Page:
Teenagers are on the go, whether it’s off to sports practice, hanging with friends or heading to a study group. So when it comes to food, they are looking for fast and convenient—and they typically don’t have health on their minds.
“As teens become more independent, spending time outside the home and away from parents, they begin making a lot of food choices on their own,” said Katie Dougherty, a registered dietitian in Akron Children’s Healthy Active Living program. “Unfortunately, many teens tend to reach for foods that are convenient, like Starbucks or fast food, rather than nutrient dense.”
The problem is with these unhealthy habits come nutritional deficits. Teens are going through puberty and rapid body changes, and still developing in a lot of important ways. Getting adequate nutrition is vital to properly fuel their bodies to support their growth.
When teens eat a lot of processed foods, their bodies are missing out on the nutrients that come from foods in their natural form, such as fiber and the variety of vitamins and minerals that get eliminated during processing.
“Many teens also aren’t getting enough protein, vitamin D or water,” said Katie. “Water seems so simple, but with so many trendy drinks to choose from, teens forget about the importance of just plain water.”
So, how can parents help teens build healthy eating habits?
It’s easier said than done when it comes to getting your teen to adopt healthier food choices. Incorporating small goals one at a time—such as swapping out pop for water even once a day or adding veggies to the dinner plate—will add up over time to big results.
Just be sure when discussing your teen’s food choices to keep the message about fueling their body in a healthy way, instead of talking specifically about calories, weight, body size and shape. Focus on the benefits of a healthy lifestyle: more energy for a stronger, faster athlete; healthier heart and brain for school success; and a stronger immune system. You also can discuss the risks that an unhealthy diet can bring, including diabetes and heart disease.
An important step you can take to help teens make healthier choices is to protect the home. While you can’t control what’s outside your home, you can control what’s in it. So, fill your pantry and refrigerator with healthy foods your child likes. When you limit processed foods and drinks in the house, it can eliminate arguments over their food choices.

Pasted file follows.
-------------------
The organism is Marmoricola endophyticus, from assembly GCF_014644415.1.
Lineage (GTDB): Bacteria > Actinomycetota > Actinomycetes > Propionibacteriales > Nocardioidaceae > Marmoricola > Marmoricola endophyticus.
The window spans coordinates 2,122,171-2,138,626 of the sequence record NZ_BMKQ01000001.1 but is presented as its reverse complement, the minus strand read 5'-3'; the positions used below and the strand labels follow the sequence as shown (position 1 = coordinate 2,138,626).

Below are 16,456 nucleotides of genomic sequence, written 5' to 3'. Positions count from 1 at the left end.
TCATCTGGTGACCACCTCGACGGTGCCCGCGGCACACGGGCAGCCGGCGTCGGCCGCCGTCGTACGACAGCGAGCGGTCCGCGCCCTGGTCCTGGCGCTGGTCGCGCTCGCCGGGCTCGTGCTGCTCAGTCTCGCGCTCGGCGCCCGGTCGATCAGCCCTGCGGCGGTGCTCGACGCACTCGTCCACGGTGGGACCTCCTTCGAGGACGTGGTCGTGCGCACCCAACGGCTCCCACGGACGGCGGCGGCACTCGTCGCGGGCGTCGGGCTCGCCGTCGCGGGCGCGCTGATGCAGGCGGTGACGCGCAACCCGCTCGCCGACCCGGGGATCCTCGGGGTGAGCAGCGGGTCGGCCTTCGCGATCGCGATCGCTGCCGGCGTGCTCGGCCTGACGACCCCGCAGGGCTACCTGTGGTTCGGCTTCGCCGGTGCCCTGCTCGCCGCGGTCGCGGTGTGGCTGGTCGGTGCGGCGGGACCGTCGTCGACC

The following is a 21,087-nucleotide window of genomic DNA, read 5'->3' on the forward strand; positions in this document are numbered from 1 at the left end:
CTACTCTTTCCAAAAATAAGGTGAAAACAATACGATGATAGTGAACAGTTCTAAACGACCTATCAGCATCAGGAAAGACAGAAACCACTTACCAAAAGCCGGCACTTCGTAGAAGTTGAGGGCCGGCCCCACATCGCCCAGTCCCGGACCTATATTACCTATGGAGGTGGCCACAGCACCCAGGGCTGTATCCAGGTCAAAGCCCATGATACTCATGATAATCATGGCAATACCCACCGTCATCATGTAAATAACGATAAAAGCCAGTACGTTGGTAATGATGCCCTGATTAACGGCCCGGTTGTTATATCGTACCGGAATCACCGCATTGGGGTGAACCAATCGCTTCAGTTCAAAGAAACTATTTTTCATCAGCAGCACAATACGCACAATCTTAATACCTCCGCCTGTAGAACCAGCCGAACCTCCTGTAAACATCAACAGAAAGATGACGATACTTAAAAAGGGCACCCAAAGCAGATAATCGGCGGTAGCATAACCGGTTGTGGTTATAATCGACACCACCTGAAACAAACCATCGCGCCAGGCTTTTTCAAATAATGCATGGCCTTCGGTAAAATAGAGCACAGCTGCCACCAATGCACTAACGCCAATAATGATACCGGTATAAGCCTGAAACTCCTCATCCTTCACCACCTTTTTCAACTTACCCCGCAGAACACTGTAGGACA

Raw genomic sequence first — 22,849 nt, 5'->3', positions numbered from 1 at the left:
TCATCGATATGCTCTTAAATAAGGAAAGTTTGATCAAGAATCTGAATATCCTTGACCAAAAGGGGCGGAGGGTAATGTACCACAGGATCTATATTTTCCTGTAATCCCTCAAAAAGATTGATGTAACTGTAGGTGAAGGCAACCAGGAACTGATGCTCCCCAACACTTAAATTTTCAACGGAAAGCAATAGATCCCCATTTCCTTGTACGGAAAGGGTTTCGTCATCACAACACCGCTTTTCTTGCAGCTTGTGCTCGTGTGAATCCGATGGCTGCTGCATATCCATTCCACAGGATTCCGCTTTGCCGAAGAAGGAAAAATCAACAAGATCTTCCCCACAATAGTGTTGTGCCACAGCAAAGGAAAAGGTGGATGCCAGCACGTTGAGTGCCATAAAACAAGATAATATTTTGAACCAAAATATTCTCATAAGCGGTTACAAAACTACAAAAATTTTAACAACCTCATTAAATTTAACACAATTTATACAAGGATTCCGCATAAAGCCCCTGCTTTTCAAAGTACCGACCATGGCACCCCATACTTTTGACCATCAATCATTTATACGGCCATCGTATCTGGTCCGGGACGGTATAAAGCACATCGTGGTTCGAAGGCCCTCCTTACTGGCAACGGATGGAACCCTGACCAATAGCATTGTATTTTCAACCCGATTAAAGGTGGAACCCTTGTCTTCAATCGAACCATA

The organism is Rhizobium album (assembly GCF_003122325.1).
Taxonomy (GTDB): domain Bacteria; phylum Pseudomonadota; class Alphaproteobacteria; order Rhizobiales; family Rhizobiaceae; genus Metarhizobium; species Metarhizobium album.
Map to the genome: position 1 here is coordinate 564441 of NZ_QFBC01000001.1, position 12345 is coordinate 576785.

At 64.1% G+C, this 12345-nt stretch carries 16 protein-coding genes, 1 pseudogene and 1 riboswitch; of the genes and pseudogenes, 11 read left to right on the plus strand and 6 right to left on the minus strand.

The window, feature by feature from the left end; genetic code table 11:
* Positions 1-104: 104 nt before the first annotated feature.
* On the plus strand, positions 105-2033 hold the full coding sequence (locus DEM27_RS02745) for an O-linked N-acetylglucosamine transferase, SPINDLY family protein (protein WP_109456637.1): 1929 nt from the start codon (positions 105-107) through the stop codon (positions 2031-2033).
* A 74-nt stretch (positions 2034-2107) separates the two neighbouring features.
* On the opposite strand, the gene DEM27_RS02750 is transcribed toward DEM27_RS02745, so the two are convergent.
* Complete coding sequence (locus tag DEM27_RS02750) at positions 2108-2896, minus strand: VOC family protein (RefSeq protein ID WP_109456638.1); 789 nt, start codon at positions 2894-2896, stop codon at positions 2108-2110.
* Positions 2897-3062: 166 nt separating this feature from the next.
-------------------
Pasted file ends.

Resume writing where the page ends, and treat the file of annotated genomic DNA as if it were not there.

Make fruits and veggies, trail mix, nuts and low-fat dairy and cheeses easily accessible. Katie suggests cutting up produce, and buying single-serving hummus, yogurt or peanut butter, so kids have something easy—and healthy—to grab and go.
“If there’s a certain food group that you struggle to get your child to eat, make it easily accessible on a daily basis to increase their exposure without forcing them to eat it,” Katie said.
It’s important to expose your kids to a variety of different foods and tastes, and she suggests creating a culture at home of trying new foods. Encourage kids to take one bite and if they don’t like it, that’s OK. Trying new foods is important to make sure your kids are getting a variety. They may even find a new healthy food they enjoy in the process.
Also, role model the behavior you want to see in your kids. You can ask teens to adopt different menu choices, but the key is making sure you’re eating a healthy, balanced diet to set a positive example. If you serve broccoli for dinner, you should eat it, too. Believe it or not, parents are still the biggest influence in a teen’s life.
Lastly, keep teens involved in food prep and planning. Allow teens to add to the grocery list, and prepare their own lunch or dinner, as they are able. Encourage them to include certain food groups, such as a protein, fruit and veggie, but then let them choose what to eat in each of those categories. Katie’s motto for her own house is: parents provide, child decides.
“These are formative years for teens, and we need to model healthy habits that teach them how to fuel their bodies healthfully,” she said. “By establishing healthy habits now, we are helping our teens develop important skills to take into adulthood and hopefully prevent chronic diseases later in life.”
If you’re concerned with your child’s diet, talk to a pediatrician. If your child is struggling with obesity, Akron Children’s Healthy Active Living program can help. Call 330-543-5673 to schedule an appointment.